The Scout Guide Palm Beach editor Stacey Leuliette says: “I love The Colony because it is quintessentially Palm Beach! With its pink exterior, British Colonial architecture, and palm print decor, The Colony marries old-world Florida and modern-day sophistication beautifully.”


The background: Opening in 1895, The Jefferson’s first guests reveled in its opulence and contemporary conveniences like electric lights and elevators, and hot and cold running water in each guest room. Ever since, The Jefferson has maintained its reputation for extraordinary dining, breathtaking architecture, and flawless service.

Fun historical fact: Named after America’s third president, it is only fitting that the hotel has hosted thirteen commanders in chief, including Harrison, McKinley, Wilson, Coolidge, Taft, both Roosevelts, Truman, Reagan, both Bushes, Clinton, and Obama. Other distinguished guests include Sarah Bernhardt, Scott and Zelda Fitzgerald, Vanderbilts, Whitneys and Barrymores, Gertrude Stein, Sir Edmund Hillary, Charles Chaplin, Robert Mitchum, Ray Charles, Frank Sinatra, and Elvis Presley,

The Scout Guide Richmond editor Cheney Edmunds says: “The Jefferson hotel is one of our city’s treasures! It’s wonderful for visitors, but locals can be part of the traditions at the hotel as well. It’s a favorite during Christmastime.”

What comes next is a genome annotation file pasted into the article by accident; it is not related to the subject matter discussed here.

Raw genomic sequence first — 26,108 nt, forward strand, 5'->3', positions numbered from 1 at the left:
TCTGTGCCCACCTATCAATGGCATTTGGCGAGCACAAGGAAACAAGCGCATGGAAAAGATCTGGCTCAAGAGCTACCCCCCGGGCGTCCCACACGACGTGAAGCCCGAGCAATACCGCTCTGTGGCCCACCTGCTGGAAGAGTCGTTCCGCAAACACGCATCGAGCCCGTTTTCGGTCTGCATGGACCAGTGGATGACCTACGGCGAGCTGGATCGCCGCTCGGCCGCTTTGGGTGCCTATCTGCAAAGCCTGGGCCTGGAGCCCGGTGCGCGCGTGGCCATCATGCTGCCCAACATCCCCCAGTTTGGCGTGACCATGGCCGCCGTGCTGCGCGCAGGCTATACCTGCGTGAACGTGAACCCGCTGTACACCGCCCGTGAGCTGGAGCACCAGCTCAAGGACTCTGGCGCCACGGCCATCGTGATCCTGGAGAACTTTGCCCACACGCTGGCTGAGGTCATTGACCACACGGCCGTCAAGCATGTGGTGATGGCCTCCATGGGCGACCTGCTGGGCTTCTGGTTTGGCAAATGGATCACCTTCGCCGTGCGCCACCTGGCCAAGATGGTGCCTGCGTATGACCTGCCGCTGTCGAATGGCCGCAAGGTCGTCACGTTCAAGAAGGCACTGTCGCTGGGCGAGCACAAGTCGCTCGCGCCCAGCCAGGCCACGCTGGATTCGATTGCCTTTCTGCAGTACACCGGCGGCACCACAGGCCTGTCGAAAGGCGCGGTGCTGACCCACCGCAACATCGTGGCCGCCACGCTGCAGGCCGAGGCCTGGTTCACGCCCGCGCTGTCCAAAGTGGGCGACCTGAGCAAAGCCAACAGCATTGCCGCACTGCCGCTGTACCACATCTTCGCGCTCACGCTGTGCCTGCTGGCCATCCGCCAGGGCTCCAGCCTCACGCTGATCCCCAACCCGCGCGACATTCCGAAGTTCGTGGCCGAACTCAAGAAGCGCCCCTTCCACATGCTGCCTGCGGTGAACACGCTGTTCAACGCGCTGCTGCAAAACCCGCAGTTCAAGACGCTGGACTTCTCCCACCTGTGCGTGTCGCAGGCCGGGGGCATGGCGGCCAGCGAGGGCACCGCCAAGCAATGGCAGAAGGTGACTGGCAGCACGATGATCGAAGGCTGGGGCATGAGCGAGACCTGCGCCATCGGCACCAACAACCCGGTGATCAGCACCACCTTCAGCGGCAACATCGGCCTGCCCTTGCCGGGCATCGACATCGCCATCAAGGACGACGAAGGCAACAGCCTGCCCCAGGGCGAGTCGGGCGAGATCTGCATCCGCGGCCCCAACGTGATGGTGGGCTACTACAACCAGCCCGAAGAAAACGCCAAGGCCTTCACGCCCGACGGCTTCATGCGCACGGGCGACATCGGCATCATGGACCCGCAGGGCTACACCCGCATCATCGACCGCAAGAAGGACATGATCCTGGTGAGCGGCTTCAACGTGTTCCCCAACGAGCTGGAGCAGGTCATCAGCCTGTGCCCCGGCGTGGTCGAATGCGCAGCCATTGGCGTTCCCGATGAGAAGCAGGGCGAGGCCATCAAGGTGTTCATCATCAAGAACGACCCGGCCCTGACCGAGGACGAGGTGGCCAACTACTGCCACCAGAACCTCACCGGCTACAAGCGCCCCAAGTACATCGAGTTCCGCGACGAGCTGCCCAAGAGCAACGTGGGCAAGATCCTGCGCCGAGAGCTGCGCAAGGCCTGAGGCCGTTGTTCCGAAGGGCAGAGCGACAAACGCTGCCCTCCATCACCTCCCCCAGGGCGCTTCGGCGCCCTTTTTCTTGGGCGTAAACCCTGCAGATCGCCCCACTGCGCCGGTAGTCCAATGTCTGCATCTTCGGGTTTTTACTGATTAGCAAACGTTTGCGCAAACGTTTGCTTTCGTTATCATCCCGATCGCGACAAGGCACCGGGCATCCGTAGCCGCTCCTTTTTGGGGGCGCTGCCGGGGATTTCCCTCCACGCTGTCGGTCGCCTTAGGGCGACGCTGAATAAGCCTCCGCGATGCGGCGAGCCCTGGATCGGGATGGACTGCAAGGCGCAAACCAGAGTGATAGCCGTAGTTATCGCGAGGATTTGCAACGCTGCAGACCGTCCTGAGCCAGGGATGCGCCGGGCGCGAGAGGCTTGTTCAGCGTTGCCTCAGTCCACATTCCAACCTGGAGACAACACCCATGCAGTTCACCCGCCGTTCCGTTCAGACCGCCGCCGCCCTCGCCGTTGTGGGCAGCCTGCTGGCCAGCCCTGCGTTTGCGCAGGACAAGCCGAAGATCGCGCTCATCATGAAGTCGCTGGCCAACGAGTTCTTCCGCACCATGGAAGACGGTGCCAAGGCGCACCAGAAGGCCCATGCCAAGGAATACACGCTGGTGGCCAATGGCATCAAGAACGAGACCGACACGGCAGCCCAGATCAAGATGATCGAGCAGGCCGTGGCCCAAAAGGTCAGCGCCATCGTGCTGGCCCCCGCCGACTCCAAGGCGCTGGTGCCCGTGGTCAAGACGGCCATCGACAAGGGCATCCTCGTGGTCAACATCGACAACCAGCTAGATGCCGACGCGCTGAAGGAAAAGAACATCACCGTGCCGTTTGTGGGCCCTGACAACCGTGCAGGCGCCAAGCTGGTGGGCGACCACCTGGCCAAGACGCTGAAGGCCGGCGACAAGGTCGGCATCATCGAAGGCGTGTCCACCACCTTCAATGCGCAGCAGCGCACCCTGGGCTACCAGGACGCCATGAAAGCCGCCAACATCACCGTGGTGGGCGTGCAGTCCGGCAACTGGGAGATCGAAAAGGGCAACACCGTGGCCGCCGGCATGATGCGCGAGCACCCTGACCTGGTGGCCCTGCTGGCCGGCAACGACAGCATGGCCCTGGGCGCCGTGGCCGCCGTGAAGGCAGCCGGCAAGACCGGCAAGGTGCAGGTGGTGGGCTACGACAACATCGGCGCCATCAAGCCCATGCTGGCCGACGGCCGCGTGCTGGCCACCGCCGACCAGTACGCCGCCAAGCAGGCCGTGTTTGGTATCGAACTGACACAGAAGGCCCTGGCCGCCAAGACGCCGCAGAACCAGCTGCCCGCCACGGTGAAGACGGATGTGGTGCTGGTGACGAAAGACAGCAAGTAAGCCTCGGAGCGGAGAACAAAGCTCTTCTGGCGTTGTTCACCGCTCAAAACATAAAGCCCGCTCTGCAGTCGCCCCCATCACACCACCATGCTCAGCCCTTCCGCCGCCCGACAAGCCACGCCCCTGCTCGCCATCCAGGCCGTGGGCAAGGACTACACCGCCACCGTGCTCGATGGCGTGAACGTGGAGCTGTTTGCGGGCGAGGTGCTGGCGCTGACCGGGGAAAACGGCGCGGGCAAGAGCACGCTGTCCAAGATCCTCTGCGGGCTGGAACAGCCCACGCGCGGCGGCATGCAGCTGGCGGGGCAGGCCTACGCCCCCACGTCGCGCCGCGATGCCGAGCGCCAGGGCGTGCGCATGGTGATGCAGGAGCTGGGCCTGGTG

The background: Nestled in the Allegheny Mountains, The Greenbrier, which opened in 1778, initially appealed to guests seeking to “take the waters” to restore their health. Today, “America’s Resort” boasts iconic Dorothy Draper-designed interiors and welcomes families to indulge in endless activities and a variety of dining options. The Greenbrier also offers a private Casino Club and state-of-the-art spa and cosmetic surgery center.

Fun historical fact: The Greenbrier is home to “The Bunker,” a former U.S. Government Relocation Facility that was top secret during the Cold War, designed to house both the Senate and House of Representatives in the event of a national emergency.

The Scout Guide Baltimore & Annapolis editor Oriet Milmoe says: “The Greenbrier is one of my favorite hotels, delightful in every way. The resort is breathtaking, and every season offers a different beautiful landscape depending on the season throughout the 10,000-acre mountain property. There are countless activities, among my favorite are tennis and horseback riding—I’ve even tried pickleball! After indulging in a delicious meal at one of the many restaurants, I love to go dancing at the casino, which is a truly unique and lively end to the evening.”


The background: It doesn’t get much more colonial than a stay at the Inn at Warner Hall. The manor house at Warner Hall stands on a piece of land that has been occupied and built upon continually since the mid-17th century, originally bestowed to Augustine Warner as a “land grant” from the British Crown in exchange for bringing twelve settlers across the Atlantic Ocean to the Jamestown Settlement—a colony desperately in need of manpower to survive in the New World.

Fun historical fact: Some of the most recognized names in American history are direct descendants of Augustine Warner: George Washington, Robert E. Lee, and Captain Meriwether Lewis. In fact, George Washington was a frequent visitor to his grandparents’ plantation.

The Scout Guide Williamsburg & The Chesapeake Bay editor Sara Harris says: “Not only is the Inn at Warner Hall one of the most uniquely elegant and romantic destinations on the East Coast, but just stepping through its storied chambers and exploring its grounds connects you deeply to the heritage and history of America. We are in love with this beautiful inn, located on the waterfront plantation created in 1642 by George Washington’s great-great grandfather.”